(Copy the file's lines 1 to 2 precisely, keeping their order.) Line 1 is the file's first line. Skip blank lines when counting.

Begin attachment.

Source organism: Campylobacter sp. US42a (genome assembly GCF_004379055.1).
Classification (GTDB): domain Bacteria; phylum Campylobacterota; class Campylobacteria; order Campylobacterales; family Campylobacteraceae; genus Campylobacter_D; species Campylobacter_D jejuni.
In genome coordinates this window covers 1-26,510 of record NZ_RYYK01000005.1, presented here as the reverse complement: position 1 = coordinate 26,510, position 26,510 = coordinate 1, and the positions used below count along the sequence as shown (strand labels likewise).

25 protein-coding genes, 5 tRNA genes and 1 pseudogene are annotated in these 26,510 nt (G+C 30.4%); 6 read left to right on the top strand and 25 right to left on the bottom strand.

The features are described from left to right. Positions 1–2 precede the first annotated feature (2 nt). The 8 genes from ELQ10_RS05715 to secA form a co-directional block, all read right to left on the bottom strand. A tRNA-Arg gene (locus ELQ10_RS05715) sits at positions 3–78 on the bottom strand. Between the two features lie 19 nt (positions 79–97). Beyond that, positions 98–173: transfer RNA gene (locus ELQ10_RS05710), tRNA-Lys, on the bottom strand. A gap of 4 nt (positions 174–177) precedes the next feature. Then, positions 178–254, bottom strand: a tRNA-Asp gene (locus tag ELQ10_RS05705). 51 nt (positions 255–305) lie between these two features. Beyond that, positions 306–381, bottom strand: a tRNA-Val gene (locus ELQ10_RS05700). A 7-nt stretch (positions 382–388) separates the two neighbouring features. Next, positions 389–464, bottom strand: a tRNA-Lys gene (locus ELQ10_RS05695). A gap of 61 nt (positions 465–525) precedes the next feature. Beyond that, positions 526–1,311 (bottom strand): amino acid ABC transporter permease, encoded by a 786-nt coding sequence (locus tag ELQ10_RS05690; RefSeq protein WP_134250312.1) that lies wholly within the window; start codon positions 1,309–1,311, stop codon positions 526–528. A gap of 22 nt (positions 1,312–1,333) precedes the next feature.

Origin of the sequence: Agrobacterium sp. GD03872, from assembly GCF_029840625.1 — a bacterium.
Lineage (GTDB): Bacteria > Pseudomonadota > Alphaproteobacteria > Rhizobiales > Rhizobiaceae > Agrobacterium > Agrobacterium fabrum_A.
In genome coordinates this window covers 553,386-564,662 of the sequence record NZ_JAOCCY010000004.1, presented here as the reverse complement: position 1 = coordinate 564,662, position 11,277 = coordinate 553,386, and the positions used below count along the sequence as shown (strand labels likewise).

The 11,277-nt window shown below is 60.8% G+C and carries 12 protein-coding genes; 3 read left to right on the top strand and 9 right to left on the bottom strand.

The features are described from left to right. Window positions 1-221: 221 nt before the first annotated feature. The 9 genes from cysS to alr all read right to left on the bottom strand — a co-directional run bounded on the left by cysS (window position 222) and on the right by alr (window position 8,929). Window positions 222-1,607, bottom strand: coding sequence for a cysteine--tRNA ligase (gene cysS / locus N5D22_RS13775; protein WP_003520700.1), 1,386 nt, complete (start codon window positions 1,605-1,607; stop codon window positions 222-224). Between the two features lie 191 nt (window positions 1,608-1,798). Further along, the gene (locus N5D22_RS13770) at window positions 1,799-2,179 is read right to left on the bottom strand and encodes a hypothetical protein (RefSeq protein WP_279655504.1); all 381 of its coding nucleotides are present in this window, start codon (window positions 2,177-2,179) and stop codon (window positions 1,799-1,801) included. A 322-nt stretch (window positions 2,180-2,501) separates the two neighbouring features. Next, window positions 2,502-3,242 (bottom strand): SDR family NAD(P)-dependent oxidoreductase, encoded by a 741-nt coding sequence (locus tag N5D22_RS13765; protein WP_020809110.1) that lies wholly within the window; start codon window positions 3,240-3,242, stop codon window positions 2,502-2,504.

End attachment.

Source organism: Campylobacter sp. US42a (genome assembly GCF_004379055.1).
Classification (GTDB): domain Bacteria; phylum Campylobacterota; class Campylobacteria; order Campylobacterales; family Campylobacteraceae; genus Campylobacter_D; species Campylobacter_D jejuni.